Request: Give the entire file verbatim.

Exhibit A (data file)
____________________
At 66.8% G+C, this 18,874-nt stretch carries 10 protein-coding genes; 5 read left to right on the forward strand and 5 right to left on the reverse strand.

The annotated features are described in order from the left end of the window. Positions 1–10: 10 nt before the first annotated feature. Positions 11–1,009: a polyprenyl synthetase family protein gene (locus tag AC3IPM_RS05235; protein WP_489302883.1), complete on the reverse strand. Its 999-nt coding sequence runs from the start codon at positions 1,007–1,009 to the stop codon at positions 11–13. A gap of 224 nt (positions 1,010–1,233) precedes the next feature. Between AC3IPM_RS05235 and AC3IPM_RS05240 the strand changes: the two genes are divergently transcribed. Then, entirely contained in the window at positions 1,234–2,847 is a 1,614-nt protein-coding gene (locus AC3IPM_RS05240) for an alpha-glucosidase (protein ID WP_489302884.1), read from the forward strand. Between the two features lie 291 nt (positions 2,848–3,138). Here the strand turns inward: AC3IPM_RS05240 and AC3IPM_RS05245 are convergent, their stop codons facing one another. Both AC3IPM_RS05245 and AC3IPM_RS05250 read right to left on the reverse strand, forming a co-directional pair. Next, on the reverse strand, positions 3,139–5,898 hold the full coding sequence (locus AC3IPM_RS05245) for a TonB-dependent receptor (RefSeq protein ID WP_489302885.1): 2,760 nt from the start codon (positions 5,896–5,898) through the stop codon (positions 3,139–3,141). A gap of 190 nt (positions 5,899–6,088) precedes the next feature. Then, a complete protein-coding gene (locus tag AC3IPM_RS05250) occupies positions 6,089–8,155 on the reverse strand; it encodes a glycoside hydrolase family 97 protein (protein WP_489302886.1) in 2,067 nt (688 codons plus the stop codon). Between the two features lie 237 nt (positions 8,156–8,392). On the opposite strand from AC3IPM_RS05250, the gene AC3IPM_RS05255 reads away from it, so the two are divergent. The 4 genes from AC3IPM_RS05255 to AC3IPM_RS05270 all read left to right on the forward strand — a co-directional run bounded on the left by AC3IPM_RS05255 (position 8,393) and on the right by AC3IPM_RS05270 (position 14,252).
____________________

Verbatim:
At 66.8% G+C, this 18,874-nt stretch carries 10 protein-coding genes; 5 read left to right on the forward strand and 5 right to left on the reverse strand.

The annotated features are described in order from the left end of the window. Positions 1–10: 10 nt before the first annotated feature. Positions 11–1,009: a polyprenyl synthetase family protein gene (locus tag AC3IPM_RS05235; protein WP_489302883.1), complete on the reverse strand. Its 999-nt coding sequence runs from the start codon at positions 1,007–1,009 to the stop codon at positions 11–13. A gap of 224 nt (positions 1,010–1,233) precedes the next feature. Between AC3IPM_RS05235 and AC3IPM_RS05240 the strand changes: the two genes are divergently transcribed. Then, entirely contained in the window at positions 1,234–2,847 is a 1,614-nt protein-coding gene (locus AC3IPM_RS05240) for an alpha-glucosidase (protein ID WP_489302884.1), read from the forward strand. Between the two features lie 291 nt (positions 2,848–3,138). Here the strand turns inward: AC3IPM_RS05240 and AC3IPM_RS05245 are convergent, their stop codons facing one another. Both AC3IPM_RS05245 and AC3IPM_RS05250 read right to left on the reverse strand, forming a co-directional pair. Next, on the reverse strand, positions 3,139–5,898 hold the full coding sequence (locus AC3IPM_RS05245) for a TonB-dependent receptor (RefSeq protein ID WP_489302885.1): 2,760 nt from the start codon (positions 5,896–5,898) through the stop codon (positions 3,139–3,141). A gap of 190 nt (positions 5,899–6,088) precedes the next feature. Then, a complete protein-coding gene (locus tag AC3IPM_RS05250) occupies positions 6,089–8,155 on the reverse strand; it encodes a glycoside hydrolase family 97 protein (protein WP_489302886.1) in 2,067 nt (688 codons plus the stop codon). Between the two features lie 237 nt (positions 8,156–8,392). On the opposite strand from AC3IPM_RS05250, the gene AC3IPM_RS05255 reads away from it, so the two are divergent. The 4 genes from AC3IPM_RS05255 to AC3IPM_RS05270 all read left to right on the forward strand — a co-directional run bounded on the left by AC3IPM_RS05255 (position 8,393) and on the right by AC3IPM_RS05270 (position 14,252).